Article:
For 94-year-old Freida Mezoff, a stroll through Legoland California is a stroll down memory lane. The amusement park’s miniature re-creations of iconic landmarks, such as San Francisco’s Golden Gate Bridge and the Las Vegas Strip, conjured up fond memories of when she and her late husband visited these cities in their younger years.
Decades later, Freida is grateful for the memories and for a day at the amusement park with her family, which would not have been possible a few years ago.
In 2019, Freida learned that she had a leaky heart valve — also known as mitral valve regurgitation — that kept her heart from effectively pumping blood throughout her body. The insufficient oxygen caused her to constantly be short of breath.
Despite her age, Freida was living independently and taking care of her daily needs. However, she had been diagnosed with severe mitral valve regurgitation. Given the progression of her condition, Freida was placed on portable oxygen — typically a sign that her condition would eventually lead to worsening health outcomes.
At that point, doctors decided on a watch-and-wait approach. Her advanced age put her at risk for complications associated with any further invasive tests and treatments.
A deep desire to breathe easier, live longer
Then, in July 2021, Freida was admitted to the hospital with severe shortness of breath. During her hospitalization, she met with Dr. Jad Omran, a complex and high-risk interventional cardiologist affiliated with the Burr Heart & Vascular Center at Sharp Grossmont Hospital. He ran several diagnostic tests.
“Freida’s condition had progressed dramatically, and she was admitted to the hospital with congestive heart failure,” recalls Dr. Omran. “During that period, she had no quality of life and she was feeling miserable. However, she wanted to feel better and was wondering if anything could be done at her age.”
Dr. Omran and his team performed a transesophageal echocardiogram with 3D imaging to get a view of what was going on in her heart. The images helped Dr. Omran create precise procedural and treatment plans for Freida, and she was deemed an appropriate candidate for mitral valve repair with the MitraClip system.
“Dr. Omran is a very nice person to talk to,” says Freida. “He is the doctor that puts you right at ease. He told me that I was a reasonable candidate for the procedure and explained to me how it worked.”
The MitraClip procedure provides hope
The mitral valve is located between the upper and lower chambers on the left side of the heart. It consists of two flaps that open and close to help regulate blood flow in one direction between the chambers.
Mitral valve regurgitation occurs when the flaps do not completely shut. When this occurs, blood that would normally flow from the heart to the rest of the body ends up flowing back into the heart.
Without enough oxygen-rich blood reaching other vital organs, a person may feel very tired and short of breath. In severe cases such as Freida’s, it can also lead to heart failure or atrial fibrillation (AFib).
The MitraClip procedure takes approximately 2 to 3 hours, and patients usually go home the following day. Sharp Grossmont Hospital’s Burr Heart & Vascular Center has offered this procedure since 2020.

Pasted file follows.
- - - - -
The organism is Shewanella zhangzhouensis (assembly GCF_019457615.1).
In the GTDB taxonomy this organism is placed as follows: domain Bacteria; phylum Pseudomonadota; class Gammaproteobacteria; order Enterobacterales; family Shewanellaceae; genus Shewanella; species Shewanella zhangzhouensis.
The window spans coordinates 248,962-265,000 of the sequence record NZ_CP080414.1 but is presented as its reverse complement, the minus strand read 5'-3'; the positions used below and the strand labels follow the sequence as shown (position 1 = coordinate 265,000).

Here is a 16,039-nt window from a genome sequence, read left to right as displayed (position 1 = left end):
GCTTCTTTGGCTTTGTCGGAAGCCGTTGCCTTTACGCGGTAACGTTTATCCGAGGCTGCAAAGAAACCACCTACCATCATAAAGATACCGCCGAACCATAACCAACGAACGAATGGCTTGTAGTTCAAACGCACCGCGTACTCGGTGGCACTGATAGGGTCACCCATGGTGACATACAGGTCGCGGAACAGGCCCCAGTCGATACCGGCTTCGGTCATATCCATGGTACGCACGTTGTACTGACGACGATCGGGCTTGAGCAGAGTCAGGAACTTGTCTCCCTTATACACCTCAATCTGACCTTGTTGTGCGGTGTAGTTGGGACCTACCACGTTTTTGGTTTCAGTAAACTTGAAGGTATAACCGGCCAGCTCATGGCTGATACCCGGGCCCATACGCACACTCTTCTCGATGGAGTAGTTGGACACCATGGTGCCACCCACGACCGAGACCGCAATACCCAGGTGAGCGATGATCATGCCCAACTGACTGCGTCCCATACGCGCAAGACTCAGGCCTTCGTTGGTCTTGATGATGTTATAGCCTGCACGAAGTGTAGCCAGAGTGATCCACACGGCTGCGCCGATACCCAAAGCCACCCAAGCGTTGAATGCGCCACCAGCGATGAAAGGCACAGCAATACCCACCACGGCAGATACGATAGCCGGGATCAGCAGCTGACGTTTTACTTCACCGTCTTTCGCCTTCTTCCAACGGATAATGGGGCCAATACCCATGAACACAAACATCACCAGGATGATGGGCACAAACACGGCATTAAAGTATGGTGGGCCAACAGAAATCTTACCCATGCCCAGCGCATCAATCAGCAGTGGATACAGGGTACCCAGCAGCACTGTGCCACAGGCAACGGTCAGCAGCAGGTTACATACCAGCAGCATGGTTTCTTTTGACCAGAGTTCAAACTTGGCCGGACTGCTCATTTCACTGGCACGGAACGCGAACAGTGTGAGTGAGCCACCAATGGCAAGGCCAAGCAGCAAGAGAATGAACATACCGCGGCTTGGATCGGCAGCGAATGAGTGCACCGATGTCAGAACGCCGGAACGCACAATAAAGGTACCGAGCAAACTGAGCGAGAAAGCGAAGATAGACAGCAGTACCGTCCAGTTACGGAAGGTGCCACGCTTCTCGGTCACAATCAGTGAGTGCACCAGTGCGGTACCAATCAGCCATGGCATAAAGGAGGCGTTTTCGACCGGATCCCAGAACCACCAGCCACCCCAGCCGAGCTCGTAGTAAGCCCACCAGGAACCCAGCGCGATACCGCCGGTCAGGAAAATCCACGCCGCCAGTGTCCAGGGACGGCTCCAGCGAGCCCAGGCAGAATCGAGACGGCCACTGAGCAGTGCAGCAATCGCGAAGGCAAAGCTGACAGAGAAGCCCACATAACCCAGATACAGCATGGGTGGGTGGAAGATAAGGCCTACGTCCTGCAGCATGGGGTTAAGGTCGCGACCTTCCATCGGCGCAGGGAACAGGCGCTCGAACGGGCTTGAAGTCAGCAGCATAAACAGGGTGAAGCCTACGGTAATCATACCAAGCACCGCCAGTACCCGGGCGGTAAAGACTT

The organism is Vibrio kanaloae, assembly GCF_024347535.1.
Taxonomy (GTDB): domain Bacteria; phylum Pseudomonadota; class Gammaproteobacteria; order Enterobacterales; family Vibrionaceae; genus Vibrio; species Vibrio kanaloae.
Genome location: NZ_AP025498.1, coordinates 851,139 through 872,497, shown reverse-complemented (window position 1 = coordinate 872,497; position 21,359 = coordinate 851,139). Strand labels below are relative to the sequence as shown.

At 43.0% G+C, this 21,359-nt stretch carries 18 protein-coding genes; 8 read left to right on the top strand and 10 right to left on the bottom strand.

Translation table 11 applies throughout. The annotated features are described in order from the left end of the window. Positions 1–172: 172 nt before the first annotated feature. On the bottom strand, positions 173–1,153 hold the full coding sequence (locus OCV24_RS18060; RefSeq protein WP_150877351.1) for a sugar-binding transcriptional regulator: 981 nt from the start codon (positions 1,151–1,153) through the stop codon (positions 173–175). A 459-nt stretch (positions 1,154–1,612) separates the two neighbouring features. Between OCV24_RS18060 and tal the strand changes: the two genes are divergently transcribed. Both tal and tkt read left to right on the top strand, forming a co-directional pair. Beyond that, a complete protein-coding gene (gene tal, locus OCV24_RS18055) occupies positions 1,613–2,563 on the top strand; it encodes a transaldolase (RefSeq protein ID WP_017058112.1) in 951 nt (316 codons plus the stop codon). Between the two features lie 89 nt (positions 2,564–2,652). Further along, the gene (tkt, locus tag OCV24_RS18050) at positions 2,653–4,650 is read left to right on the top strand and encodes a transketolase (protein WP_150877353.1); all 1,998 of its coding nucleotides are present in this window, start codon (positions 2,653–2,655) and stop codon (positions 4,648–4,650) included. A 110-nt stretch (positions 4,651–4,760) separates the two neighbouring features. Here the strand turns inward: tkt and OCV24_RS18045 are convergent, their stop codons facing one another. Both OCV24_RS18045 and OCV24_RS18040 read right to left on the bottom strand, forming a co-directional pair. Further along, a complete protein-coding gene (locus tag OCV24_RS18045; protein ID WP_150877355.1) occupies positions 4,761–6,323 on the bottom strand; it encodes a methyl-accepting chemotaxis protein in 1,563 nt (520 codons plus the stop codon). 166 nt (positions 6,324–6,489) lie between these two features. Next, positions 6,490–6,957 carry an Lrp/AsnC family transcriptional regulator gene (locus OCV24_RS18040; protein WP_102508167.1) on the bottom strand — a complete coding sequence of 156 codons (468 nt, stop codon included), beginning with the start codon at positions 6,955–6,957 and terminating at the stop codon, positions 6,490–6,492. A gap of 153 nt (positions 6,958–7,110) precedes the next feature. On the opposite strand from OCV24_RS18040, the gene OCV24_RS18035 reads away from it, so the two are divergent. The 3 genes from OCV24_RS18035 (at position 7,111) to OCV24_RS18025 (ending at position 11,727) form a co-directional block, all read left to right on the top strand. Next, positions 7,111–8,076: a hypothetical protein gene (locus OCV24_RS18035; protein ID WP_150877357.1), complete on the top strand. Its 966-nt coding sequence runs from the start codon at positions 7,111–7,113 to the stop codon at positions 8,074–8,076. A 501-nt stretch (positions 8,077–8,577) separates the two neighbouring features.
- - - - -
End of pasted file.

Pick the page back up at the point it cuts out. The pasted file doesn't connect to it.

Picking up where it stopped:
“I talked it over with the family, but the final thing that convinced me to have the procedure was when Dr. Omran said that it is fairly painless and I am an appropriate candidate,” recalls Freida. “At the end of my conversation with him, he said to trust him. Somehow, that stayed in my mind. I just had the feeling I could trust him, and it was an amazing experience.”
To fix Freida’s heart valve using the MitraClip system, Dr. Omran inserted a thin tube into a vein in the leg and guided it to her heart. He then inserted the MitraClip device — which is about the size of a dime and looks like a clothespin — into the tube leading to the heart.
Once the device was in the heart, he clipped the loose flaps together to help seal the mitral valve more completely. Closing the gap prevented blood from flowing back into Freida’s heart, thereby restoring normal blood flow.
To Legoland and beyond
Joining her family for a day at Legoland a month after her heart valve procedure, Freida was able to play games and walk around on her own without having to use her oxygen tank. And she wasn’t out of breath.
“Before the procedure, when I walked around anywhere, I had to be with someone because I was unsteady,” says Freida. “And I needed my portable oxygen tank with me just in case.”
Aside from amusement park outings, Freida says she gets around with the help of a walker during her daily routine but has reduced her need for portable oxygen. To stay active, she walks 30 minutes a day, twice a week, and is working toward increasing it to three or four times a week. She also does her own grocery shopping, cleans her home, and enjoys simple moments with her great-grandchildren.
“My granddaughter visits at least once a week with my great-granddaughters,” Freida says. “We sometimes will go to the park, and I play ball with them. I am feeling much better now. And as I celebrate turning 95 years old this March, I would like to again express my heartfelt thanks to Dr. Omran, my other doctors and the staff at Sharp Grossmont Hospital.”